Patterns of spontaneous recovery of neglect and associated disorders in acute right brain-damaged patients

A. Farnè, L. J. Buxbaum, M. Ferraro, F. Frassinetti, J. Whyte, T. Veramonti, V. Angeli, H. B. Coslett, E. Làdavas

Research output: Contribution to journalArticlepeer-review

Abstract

Objectives: The evolutionary pattern of spontaneous recovery from acute neglect was studied by assessing cognitive deficits and motor impairments. Detailed lesion reconstruction was also performed to correlate the presence of and recovery from neglect to neural substrates. Methods: A consecutive series of right brain-damaged (RBD) patients with and without neglect underwent weekly tests in the acute phase of the illness. The battery assessed neglect deficits, neglect-related deficits, and motor impairment. Age-matched normal subjects were also investigated to ascertain the presence of non lateralised attentional deficits. Some neglect patients were also available for later investigation during the chronic phase of their illness. Results: Partial recovery of neglect deficits was observed at the end of the acute period and during the chronic phase. Spatial attention was impaired in acute neglect patients, while non spatial attentional deficits were present in RBD patients with and without acute neglect. A strong association was found between acute neglect and fronto-parietal lesions. Similar lesions were associated with neglect persistence. In the chronic stage, neglect recovery was paralleled by improved motor control of the contralesional upper limb, thus emphasising that neglect is a negative prognostic factor in motor functional recovery. Conclusions: These findings show that spatial attention deficits partially improve during the acute phase of the disease in less than half the patients investigated. There was an improvement in left visuaspatial neglect at a later, chronic stage of the disease, but this recovery was not complete.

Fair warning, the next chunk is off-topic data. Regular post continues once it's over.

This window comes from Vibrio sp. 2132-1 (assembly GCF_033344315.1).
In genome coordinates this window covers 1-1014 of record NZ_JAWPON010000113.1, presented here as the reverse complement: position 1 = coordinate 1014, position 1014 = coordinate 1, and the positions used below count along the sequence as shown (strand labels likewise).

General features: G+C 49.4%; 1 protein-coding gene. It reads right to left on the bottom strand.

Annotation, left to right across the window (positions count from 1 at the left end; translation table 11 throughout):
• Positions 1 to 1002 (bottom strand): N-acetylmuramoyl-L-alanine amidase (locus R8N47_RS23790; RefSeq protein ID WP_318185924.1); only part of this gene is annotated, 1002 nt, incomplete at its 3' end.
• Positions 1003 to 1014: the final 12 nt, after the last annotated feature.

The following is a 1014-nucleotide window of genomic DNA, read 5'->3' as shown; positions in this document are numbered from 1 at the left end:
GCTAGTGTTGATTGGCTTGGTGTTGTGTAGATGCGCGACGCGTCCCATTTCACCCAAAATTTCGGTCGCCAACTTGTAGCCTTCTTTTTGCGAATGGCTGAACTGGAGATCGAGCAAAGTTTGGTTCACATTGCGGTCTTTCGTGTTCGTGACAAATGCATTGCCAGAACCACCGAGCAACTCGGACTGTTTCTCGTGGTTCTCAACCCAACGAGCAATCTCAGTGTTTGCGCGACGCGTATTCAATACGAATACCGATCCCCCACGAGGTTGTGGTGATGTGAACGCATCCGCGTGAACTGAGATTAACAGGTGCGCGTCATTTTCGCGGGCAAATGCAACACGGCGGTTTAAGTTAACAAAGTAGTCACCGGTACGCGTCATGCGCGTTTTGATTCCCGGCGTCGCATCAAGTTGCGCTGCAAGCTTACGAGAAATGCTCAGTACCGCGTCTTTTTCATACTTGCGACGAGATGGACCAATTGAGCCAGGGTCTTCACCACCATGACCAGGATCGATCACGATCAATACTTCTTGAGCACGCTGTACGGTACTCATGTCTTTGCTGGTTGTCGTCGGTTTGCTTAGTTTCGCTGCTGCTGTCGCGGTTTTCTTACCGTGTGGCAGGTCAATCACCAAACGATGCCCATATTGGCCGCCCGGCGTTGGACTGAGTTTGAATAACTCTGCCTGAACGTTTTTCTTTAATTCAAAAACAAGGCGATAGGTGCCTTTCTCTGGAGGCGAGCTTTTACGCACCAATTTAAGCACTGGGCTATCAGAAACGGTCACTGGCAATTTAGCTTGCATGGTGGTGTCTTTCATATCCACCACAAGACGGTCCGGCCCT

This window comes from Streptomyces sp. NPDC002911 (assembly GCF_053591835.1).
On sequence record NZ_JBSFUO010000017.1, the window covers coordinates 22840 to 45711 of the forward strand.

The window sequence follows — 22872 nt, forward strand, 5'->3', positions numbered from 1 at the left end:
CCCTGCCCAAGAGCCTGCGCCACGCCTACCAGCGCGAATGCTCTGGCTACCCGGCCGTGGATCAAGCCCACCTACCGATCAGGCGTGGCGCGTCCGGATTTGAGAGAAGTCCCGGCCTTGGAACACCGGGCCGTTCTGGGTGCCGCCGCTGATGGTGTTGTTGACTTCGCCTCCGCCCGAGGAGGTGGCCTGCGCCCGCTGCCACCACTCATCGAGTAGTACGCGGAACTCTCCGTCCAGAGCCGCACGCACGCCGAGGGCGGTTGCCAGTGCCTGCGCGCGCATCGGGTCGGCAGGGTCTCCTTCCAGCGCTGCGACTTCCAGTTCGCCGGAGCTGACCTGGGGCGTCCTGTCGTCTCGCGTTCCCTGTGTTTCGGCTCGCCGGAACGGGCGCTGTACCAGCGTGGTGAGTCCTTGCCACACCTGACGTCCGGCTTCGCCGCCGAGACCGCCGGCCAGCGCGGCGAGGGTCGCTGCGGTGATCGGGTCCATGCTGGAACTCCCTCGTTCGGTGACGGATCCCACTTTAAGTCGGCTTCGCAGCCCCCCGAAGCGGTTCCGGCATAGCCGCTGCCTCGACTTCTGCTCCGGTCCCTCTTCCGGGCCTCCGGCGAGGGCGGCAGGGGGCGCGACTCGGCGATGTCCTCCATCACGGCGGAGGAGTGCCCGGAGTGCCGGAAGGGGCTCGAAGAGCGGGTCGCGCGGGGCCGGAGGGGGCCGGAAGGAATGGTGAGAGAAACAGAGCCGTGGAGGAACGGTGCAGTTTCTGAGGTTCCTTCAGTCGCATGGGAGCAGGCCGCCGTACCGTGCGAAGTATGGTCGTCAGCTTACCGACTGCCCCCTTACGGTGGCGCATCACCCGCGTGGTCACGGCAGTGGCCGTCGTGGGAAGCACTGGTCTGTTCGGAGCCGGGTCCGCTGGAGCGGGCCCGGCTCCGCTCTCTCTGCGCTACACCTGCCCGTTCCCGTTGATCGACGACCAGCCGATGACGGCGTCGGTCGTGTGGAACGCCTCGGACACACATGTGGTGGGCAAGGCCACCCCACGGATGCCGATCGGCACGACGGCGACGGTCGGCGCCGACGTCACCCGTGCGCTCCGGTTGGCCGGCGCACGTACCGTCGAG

Original languageEnglish
Pages (from-to)1401-1410
Number of pages10
JournalJournal of Neurology, Neurosurgery and Psychiatry
Volume75
Issue number10
DOIs
Publication statusPublished - Oct 2004

ASJC Scopus subject areas

  • Neuropsychology and Physiological Psychology
  • Neuroscience(all)
  • Psychiatry and Mental health

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